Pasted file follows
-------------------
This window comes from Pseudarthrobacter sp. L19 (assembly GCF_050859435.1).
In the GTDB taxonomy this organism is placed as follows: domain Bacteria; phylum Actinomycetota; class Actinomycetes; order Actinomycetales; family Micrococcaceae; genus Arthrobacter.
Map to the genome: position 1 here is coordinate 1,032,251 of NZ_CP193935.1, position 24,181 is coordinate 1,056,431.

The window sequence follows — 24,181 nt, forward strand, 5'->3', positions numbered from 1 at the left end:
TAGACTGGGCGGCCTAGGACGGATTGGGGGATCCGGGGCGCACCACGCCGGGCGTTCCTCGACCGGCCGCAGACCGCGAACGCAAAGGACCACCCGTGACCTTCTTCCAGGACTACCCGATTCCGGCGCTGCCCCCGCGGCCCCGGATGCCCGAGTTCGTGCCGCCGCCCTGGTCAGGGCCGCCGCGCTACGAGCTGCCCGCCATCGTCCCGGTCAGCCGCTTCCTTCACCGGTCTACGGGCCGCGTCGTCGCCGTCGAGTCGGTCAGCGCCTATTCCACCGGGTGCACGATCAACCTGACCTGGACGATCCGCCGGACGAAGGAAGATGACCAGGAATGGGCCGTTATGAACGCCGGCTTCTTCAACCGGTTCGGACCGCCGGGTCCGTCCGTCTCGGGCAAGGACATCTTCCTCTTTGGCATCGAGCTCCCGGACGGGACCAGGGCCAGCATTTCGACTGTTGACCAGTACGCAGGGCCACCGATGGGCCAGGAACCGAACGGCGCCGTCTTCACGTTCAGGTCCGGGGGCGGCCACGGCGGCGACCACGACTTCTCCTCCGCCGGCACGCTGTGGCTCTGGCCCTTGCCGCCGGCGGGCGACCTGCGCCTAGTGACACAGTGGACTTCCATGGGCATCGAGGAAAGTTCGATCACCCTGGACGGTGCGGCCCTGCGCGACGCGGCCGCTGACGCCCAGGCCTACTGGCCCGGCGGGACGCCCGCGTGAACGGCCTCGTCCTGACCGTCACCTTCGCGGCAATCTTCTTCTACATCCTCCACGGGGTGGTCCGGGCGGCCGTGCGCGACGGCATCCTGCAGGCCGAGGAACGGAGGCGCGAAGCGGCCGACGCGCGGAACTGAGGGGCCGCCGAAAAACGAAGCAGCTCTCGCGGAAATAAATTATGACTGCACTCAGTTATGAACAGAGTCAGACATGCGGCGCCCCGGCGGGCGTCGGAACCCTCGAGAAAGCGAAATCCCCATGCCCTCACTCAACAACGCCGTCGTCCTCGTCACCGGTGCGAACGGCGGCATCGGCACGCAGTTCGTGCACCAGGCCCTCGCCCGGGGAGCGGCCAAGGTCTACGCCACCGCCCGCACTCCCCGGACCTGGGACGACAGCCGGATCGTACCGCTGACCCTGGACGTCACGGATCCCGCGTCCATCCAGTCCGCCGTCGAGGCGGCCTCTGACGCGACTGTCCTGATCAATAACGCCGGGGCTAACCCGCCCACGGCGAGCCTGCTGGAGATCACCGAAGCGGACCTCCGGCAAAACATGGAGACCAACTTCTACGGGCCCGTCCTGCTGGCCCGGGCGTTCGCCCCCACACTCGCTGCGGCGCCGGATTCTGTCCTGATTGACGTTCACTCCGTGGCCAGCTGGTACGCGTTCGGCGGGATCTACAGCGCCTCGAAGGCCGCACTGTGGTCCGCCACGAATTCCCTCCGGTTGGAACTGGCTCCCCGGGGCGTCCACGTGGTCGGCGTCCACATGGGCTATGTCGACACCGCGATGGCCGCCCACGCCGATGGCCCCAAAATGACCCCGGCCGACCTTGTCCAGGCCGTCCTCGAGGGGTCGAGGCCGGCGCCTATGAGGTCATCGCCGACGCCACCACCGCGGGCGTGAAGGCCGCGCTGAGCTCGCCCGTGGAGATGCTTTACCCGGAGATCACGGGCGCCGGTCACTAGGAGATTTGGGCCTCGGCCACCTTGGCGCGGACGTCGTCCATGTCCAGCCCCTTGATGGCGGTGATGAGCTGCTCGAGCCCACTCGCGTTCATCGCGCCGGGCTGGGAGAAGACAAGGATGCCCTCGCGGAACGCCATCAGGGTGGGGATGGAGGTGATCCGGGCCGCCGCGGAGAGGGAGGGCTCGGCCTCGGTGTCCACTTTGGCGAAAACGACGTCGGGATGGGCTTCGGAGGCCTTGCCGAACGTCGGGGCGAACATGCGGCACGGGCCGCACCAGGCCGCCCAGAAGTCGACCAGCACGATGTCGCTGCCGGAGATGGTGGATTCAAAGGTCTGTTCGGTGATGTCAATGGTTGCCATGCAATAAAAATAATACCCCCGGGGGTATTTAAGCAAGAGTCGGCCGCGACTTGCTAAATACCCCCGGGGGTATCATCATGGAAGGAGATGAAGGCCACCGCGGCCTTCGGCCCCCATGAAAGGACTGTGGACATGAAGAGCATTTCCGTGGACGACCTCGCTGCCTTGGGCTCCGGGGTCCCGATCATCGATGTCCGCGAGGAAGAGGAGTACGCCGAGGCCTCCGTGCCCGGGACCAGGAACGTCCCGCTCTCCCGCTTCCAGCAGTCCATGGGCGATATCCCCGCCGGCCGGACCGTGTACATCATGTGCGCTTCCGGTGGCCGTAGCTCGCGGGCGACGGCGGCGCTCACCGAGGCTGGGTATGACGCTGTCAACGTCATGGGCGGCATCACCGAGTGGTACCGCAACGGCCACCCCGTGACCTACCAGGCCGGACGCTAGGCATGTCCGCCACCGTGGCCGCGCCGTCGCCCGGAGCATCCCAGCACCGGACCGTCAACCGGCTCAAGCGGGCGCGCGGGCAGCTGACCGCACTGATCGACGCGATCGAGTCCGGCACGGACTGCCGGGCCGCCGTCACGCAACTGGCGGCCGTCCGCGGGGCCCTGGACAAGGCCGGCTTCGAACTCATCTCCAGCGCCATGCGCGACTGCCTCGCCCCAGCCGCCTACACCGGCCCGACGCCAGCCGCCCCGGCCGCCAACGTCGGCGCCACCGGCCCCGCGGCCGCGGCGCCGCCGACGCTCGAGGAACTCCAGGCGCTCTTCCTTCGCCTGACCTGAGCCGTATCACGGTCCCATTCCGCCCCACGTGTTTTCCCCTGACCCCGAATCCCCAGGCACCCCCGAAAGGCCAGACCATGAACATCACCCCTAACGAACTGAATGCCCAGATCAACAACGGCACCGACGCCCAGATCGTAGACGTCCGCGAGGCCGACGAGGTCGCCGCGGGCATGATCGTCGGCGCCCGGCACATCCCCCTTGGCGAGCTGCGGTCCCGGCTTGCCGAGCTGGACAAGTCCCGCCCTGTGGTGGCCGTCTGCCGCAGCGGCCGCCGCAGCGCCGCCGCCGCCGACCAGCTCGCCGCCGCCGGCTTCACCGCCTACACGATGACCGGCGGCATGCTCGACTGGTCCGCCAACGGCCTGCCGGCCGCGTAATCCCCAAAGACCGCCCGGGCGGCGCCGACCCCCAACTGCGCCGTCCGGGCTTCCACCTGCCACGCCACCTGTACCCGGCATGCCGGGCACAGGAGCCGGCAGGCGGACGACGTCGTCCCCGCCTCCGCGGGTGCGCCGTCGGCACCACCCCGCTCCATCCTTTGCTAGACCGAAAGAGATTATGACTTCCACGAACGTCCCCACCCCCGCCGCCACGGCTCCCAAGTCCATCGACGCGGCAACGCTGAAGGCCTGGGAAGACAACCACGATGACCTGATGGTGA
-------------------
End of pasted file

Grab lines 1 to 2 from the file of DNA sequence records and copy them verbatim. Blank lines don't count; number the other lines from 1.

This window comes from Pseudarthrobacter sp. L19 (assembly GCF_050859435.1).
In the GTDB taxonomy this organism is placed as follows: domain Bacteria; phylum Actinomycetota; class Actinomycetes; order Actinomycetales; family Micrococcaceae; genus Arthrobacter.